In the recent years, the number of articles and insights about company culture has increased significantly. This is not because there is more interest on this matter than the past, but because there is an increasing number of bad stories coming from the corporate world.
Not surprisingly, I have been invited, few weeks ago, to speak about culture at the Tech Leaders Summit in London with the objective to offer to the audience my perspective about building and sustaining a high-performing culture in growing organisations, key pitfalls to avoid and practical steps to get results.
Build a High-Performing Culture. Not Just a Culture
In a simplistic way, a culture is how we do stuff. It’s the way things happen underneath the surface. It goes beyond the formal procedures and processes.
To be more specific, a culture is a set of behaviors that are encouraged and accepted in an organisation. These behaviours are consistently reinforced by the leadership own behaviours and attitudes with the right structures and incentives in place. But it is also a set of behaviours that are discouraged and not tolerated.
By working with executives, I realised that leaders have a very different perspective about a company culture. Most of time it is very fluffy. Few times, unfortunately, culture is very specific with clear performance indicators to track results. This is what makes a culture based on high-performance.
When leaders say they want to have a more entrepreneurial or collaborative organisation, I struggle to understand what that really means. They shouldn’t stop at buzzwords to describe their desired culture. When I work with them, I push them to be specific and see the big picture. Why do they want to change the culture? What behaviors and habitsdo they want? How can they measure results?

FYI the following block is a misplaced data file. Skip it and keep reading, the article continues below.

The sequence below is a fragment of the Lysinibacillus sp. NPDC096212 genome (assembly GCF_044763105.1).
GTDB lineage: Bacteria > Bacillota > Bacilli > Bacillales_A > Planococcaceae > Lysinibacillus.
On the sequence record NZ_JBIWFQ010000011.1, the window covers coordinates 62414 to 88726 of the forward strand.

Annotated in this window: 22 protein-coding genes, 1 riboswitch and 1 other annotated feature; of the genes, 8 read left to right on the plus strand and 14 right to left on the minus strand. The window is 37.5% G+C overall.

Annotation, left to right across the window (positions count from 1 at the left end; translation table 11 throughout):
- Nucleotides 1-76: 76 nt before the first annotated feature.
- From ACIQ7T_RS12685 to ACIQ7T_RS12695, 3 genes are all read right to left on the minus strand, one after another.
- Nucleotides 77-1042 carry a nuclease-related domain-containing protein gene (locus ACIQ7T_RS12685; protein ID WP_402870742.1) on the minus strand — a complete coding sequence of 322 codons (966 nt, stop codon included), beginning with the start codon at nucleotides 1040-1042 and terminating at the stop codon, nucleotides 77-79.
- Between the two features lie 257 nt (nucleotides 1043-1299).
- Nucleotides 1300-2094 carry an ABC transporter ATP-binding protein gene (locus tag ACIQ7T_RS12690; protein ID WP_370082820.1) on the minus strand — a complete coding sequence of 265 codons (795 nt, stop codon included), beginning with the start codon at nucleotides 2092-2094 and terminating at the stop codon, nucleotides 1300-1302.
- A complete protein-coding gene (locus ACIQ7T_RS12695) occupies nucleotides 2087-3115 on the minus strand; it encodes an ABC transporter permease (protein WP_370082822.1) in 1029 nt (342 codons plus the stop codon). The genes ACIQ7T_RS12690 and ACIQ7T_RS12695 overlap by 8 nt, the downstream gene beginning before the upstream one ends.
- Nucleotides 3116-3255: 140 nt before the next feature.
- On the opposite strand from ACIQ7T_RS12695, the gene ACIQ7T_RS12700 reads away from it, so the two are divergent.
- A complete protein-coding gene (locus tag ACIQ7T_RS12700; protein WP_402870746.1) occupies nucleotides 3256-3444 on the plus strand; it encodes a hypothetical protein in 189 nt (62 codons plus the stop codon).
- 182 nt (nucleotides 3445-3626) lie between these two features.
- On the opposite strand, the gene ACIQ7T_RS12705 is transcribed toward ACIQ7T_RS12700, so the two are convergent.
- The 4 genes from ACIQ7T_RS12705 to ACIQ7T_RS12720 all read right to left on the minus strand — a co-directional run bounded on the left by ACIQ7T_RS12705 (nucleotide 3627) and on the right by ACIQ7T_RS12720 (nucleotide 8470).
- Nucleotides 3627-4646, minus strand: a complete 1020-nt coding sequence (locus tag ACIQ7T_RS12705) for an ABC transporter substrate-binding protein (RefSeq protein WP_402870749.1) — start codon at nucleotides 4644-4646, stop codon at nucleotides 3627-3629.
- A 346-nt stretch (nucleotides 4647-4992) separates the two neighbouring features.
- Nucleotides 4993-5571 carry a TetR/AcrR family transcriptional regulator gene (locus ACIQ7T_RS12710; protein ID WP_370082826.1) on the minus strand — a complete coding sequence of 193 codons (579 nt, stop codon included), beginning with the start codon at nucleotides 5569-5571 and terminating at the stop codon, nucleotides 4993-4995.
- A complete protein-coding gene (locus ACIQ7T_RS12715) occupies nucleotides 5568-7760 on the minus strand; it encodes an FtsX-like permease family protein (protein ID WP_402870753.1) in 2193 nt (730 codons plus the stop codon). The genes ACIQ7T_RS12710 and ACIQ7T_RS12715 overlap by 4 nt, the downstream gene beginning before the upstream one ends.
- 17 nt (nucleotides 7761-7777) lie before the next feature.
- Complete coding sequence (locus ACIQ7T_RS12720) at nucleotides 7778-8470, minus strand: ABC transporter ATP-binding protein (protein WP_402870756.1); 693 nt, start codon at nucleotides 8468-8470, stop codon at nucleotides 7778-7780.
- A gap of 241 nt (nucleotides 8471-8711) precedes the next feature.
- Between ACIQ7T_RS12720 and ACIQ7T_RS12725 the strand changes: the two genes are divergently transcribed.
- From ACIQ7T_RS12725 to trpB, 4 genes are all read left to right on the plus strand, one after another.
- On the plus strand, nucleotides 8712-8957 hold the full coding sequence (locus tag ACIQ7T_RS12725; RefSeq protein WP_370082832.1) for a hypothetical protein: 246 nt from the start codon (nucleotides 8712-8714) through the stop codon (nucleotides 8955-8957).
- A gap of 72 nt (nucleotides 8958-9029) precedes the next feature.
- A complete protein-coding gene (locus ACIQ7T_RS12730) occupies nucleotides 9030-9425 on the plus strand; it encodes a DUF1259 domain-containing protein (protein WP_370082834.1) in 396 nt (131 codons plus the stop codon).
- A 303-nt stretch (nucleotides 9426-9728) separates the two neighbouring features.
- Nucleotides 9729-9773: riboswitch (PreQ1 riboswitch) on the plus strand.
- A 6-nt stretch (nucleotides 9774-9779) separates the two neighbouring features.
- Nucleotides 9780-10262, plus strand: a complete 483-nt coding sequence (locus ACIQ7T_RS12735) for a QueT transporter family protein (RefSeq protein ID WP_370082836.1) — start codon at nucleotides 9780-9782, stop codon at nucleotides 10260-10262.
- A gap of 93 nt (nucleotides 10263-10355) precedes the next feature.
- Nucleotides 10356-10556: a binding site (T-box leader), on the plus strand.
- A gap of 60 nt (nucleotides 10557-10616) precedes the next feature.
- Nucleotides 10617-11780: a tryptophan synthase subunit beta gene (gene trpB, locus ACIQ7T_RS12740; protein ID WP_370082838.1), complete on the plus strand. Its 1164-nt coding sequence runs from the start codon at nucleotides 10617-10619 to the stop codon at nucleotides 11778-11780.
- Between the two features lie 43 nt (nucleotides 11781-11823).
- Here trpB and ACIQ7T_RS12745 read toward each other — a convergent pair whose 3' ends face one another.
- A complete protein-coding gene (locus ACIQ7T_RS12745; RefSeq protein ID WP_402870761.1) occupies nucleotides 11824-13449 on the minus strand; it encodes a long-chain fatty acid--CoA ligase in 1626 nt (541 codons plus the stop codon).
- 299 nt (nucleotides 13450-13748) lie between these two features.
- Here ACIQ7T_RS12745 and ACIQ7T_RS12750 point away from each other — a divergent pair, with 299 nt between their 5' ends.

My suggestion is to stay away from easy-fix solutions offered by experts. Culture is not a package to buy. Culture is not a copy and paste from books or success stories from other businesses. It’s not a menu to pick and choose. And it’s certainly not a table tennis at the office.
Leaders Go First
Building a high-performing culture works only when it starts from the top. There is no other way around. Telling employees to go first and “fix it” won’t produce any favourable outcome.
In fact, I have noticed many times that leaders have defined the new set of behaviours, maybe they have been very specific in setting performance metrics too. However, they fail to understand this initiative can’t be delegated.
They need to change first their own attitudes and behaviors to model and create the new culture. This takes time, consistency, support. It will include setting new habits, new routines, new ways to do business. It is a long way. Yes, but it is worth.
It doesn’t stop there. Leaders must show to their organisation that things are changing. They need to be the model and the message. Consistently across the organisation and across all touch points with employees.